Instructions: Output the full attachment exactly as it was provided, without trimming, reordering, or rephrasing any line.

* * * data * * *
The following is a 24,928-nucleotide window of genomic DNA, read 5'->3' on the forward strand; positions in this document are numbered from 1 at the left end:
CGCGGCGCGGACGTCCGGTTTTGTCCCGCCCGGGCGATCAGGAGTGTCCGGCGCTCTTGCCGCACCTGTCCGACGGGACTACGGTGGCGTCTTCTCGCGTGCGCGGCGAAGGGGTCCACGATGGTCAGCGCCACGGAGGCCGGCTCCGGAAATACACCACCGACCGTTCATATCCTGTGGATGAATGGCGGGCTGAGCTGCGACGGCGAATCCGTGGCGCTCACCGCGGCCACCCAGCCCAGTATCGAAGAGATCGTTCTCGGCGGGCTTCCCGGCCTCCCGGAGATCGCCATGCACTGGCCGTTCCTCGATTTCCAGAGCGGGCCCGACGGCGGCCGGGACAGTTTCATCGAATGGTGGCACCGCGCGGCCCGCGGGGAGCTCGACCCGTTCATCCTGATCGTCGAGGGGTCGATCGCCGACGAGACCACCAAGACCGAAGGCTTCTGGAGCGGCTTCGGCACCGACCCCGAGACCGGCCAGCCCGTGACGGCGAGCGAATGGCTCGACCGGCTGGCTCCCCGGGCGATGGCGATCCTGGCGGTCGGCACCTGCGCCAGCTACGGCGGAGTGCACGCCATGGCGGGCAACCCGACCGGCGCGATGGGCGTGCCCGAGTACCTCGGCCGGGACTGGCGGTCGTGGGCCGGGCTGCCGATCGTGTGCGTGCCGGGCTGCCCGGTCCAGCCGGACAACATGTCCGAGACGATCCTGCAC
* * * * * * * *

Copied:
The following is a 24,928-nucleotide window of genomic DNA, read 5'->3' on the forward strand; positions in this document are numbered from 1 at the left end:
CGCGGCGCGGACGTCCGGTTTTGTCCCGCCCGGGCGATCAGGAGTGTCCGGCGCTCTTGCCGCACCTGTCCGACGGGACTACGGTGGCGTCTTCTCGCGTGCGCGGCGAAGGGGTCCACGATGGTCAGCGCCACGGAGGCCGGCTCCGGAAATACACCACCGACCGTTCATATCCTGTGGATGAATGGCGGGCTGAGCTGCGACGGCGAATCCGTGGCGCTCACCGCGGCCACCCAGCCCAGTATCGAAGAGATCGTTCTCGGCGGGCTTCCCGGCCTCCCGGAGATCGCCATGCACTGGCCGTTCCTCGATTTCCAGAGCGGGCCCGACGGCGGCCGGGACAGTTTCATCGAATGGTGGCACCGCGCGGCCCGCGGGGAGCTCGACCCGTTCATCCTGATCGTCGAGGGGTCGATCGCCGACGAGACCACCAAGACCGAAGGCTTCTGGAGCGGCTTCGGCACCGACCCCGAGACCGGCCAGCCCGTGACGGCGAGCGAATGGCTCGACCGGCTGGCTCCCCGGGCGATGGCGATCCTGGCGGTCGGCACCTGCGCCAGCTACGGCGGAGTGCACGCCATGGCGGGCAACCCGACCGGCGCGATGGGCGTGCCCGAGTACCTCGGCCGGGACTGGCGGTCGTGGGCCGGGCTGCCGATCGTGTGCGTGCCGGGCTGCCCGGTCCAGCCGGACAACATGTCCGAGACGATCCTGCAC